Reacting to Facebook’s 6 new Reactions

Brand managers might like or love the emoji options as they increase opportunities for consumer engagement. There’s also potential cause for anger and sadness. Wow.

Facebook recently made its Reactions available to all users.

When you logged on to Facebook and first saw the lineup of adorable little faces, you probably first reacted as a Facebook user and then quickly put on your brand manager hat and thought, “What does this mean for my business?”

Source: WIRED

If you felt a range of emotions in response to this batch of features, it affirms what Facebook’s research team uncovered about human responses.

Let’s look at the reactions you might have had to the new emojis, organized into six familiar categories:


Brand managers should like this offering, because it’ll make Facebook’s News Feed a more engaging and positive place to be. The more people engage and spend time on Facebook, the likelier it is that they’ll see a post or ad that relates to your brand.

Before, the only options were to “like” or not to “like,” so people would often just not engage at all. The more engagement your content receives, the better it fares with the Facebook algorithm that determines how many people will eventually see it. The more options for engagement, the more likely your content will be deemed engaging.


Again, this broader range of emotion options will lead to more engagement. As Cassie Bendall from Strategiq marketing points out:

Usually, when pushing out content on Facebook, there will be a percentage of your community who will engage actively, another percentage who may feel the desire to leave a negative comment here and there, and usually, more often than not, the majority who will see your content and feel unmoved to “like” or comment on it, these users would probably simply ignore it. However with a much wider choice of reactions becoming available, this large percentage of silent users may just find a voice and start becoming more vocal on your page.

By lowering the barriers to engagement and heightening the fun, Facebook’s creating more opportunities for those whose reaction lies between “like” and a comment. Because engaging more intimately with members of your audience is a major reason your brand is on Facebook, we give this one a “love.”


Whenever changes like this occur, there are always unintended ramifications that are mildly amusing, if unavoidable. Because Facebook now has to generalize the way people engaged with content (instead of saying “liked” or “commented on”) we’re stuck with the vague “reacted to.”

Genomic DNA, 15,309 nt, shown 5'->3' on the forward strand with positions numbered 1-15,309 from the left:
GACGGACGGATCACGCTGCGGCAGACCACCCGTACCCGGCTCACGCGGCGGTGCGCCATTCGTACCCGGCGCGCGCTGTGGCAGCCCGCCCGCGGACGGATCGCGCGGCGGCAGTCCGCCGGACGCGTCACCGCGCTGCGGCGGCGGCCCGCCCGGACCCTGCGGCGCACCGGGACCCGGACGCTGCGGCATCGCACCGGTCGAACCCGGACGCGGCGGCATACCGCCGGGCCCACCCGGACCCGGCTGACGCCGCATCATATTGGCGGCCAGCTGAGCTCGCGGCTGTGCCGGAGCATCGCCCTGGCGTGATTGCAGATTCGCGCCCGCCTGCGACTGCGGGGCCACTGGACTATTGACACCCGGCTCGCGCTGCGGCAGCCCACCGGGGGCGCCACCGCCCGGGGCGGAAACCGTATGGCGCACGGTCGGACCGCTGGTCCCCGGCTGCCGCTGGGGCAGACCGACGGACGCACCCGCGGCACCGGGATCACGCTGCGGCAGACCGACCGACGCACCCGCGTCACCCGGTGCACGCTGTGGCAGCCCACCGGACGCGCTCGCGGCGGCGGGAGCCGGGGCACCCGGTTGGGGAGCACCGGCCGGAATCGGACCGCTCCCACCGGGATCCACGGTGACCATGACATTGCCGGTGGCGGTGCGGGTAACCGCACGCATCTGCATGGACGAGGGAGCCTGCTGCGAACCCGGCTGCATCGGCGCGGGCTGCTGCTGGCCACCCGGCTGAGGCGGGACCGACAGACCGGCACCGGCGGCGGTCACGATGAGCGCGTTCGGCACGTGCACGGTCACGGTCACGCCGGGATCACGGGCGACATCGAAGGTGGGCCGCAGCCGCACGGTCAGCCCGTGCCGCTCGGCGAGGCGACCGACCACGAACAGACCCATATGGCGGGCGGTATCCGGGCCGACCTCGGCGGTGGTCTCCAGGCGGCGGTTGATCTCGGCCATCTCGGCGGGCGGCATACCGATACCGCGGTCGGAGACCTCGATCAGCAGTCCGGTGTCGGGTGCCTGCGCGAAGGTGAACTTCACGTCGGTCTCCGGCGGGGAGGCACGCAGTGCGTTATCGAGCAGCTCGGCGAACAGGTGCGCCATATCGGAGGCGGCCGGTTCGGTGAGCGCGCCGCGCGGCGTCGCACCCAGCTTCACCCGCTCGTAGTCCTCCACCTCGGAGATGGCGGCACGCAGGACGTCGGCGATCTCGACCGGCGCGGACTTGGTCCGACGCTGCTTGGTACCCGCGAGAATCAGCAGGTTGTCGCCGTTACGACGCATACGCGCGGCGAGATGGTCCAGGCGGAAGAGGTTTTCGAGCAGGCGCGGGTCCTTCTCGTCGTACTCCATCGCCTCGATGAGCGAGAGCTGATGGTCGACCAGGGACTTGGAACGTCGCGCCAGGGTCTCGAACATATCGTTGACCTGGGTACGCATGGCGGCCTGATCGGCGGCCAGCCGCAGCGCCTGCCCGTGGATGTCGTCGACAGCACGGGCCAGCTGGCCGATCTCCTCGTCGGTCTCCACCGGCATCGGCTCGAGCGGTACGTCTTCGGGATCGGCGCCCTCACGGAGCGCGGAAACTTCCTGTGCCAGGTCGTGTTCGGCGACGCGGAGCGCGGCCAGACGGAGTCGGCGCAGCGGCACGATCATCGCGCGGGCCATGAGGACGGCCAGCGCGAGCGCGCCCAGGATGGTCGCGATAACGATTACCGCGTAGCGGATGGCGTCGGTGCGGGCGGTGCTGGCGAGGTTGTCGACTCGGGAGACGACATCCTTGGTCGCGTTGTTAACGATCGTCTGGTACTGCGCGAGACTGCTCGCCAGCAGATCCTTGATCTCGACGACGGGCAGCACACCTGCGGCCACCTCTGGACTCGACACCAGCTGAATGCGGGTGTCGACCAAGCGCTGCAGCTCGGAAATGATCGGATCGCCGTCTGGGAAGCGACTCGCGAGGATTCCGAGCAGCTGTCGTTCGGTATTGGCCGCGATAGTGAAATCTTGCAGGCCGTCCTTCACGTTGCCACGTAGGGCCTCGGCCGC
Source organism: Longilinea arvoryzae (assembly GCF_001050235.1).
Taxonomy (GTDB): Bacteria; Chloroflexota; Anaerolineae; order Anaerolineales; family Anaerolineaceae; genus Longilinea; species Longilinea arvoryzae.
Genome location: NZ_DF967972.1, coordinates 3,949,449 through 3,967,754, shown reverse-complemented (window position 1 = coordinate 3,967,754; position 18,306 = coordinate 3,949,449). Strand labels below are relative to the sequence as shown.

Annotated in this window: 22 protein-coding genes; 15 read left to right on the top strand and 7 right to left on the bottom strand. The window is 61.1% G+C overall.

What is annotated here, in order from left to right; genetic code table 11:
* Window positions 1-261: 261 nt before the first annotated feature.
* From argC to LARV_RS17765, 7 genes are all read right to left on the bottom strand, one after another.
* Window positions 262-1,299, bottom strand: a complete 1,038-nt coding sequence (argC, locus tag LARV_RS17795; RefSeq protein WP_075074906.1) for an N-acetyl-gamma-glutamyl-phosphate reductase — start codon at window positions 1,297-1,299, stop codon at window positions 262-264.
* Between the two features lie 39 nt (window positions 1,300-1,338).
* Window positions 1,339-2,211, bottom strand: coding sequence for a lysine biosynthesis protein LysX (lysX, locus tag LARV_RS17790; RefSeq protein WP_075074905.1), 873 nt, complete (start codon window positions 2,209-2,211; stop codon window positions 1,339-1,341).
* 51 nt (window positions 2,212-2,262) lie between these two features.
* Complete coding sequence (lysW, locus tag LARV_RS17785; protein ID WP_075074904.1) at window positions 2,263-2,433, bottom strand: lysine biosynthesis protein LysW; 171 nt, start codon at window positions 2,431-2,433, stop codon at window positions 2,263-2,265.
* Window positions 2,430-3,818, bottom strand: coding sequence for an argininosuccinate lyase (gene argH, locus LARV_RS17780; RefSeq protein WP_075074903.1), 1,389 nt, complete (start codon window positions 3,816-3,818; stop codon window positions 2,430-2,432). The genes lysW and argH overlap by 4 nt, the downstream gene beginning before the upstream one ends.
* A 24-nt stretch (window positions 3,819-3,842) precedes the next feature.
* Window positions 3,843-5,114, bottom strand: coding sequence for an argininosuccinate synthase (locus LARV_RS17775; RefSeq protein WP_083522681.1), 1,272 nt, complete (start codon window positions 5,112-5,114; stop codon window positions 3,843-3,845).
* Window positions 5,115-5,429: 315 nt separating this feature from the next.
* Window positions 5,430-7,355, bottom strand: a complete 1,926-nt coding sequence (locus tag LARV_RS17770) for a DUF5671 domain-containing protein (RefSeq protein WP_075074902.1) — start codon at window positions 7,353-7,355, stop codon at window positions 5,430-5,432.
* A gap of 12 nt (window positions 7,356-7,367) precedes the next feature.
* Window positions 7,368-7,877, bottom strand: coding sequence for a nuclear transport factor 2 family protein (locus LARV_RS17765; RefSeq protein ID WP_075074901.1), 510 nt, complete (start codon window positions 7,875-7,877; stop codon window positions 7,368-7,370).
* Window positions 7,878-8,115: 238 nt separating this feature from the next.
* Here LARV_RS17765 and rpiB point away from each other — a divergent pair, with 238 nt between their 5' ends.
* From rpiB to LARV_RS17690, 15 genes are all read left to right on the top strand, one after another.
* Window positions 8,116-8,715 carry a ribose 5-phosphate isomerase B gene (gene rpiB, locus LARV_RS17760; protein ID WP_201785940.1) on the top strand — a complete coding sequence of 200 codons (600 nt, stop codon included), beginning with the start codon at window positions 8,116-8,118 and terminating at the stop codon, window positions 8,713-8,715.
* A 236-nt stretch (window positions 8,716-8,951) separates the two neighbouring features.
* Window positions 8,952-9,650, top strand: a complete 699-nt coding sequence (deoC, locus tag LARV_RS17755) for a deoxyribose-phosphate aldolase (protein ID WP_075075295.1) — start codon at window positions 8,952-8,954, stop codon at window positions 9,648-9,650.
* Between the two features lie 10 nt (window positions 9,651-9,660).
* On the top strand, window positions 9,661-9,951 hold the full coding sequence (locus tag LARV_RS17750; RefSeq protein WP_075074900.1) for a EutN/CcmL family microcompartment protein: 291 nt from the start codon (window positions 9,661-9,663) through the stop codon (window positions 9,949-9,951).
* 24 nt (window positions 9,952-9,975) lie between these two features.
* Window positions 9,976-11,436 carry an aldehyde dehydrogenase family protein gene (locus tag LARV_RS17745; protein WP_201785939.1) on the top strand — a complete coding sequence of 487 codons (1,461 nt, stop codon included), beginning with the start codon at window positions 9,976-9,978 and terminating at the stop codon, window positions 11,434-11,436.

In my news feed I was informed that a friend had “reacted to” a photo his wife had posted. I might previously have been told that he “liked” that photo; now I’m left wondering whether he liked it, loved it, was wowed by it, found it sad, or was angered by it. Does this matter in the grand scheme? No. Will it make me chuckle every time I see it? Yes.


If you’re not wowed by the new Facebook reactions feature, consider this: The whole reason this finally came about is because of mobile device use. Twenty years ago, very few people had mobile devices. Today, one of the most powerful and highly valued companies in the world is making product investment decisions based on our aversion to taking 15 seconds to type out a comment on the screen of a magical pocket computer.

Consider this summary in a piece by Liz Stinson on WIRED:

…in December of 2015, 1.44 billion people accessed Facebook on mobile. Of people who access it on both a monthly and daily basis, 90 percent of them do so via a mobile device. Commenting might afford nuanced responses, but composing those responses on a keypad takes too much time. People needed a way to leave feedback that was quick, easy, and gesture-based, says Zhuo. Emoji, it seemed, were the best option.


Wondering who would react to this update with sadness? Think of the person in charge of social media reporting. Previously, their job included reporting on total engagement, “likes,” shares, and comments. Now, they will be reporting on total engagement, total reactions, “likes,” “loves,” “hahas,” “sads,” “angries,” “wows,” shares, and comments. Sad yet?


OK, angry is probably overstating it for this one, but there isn’t a “mildly concerned” emoji (yet). Although these emoji will give the silent members of your audience a voice, they might also create a situation in which people express vague anger about something without stating a specific issue that someone in customer service can address.

If a customer is upset about something, it doesn’t help the brand or the customer for that person to react simply with an angry emoji and move on. The concern here is that a post might get a number of negative reactions, but no real opportunities for you to respond in a way that will resolve the issue. If you notice this happening, look at what else is going on in your business and see whether you can at least use the sentiment to identify a trend that you can address for the future.

Sarah Matista is marketing communications manager at Vistaprint Digital. A version of this article originally appeared on Pagemodo.

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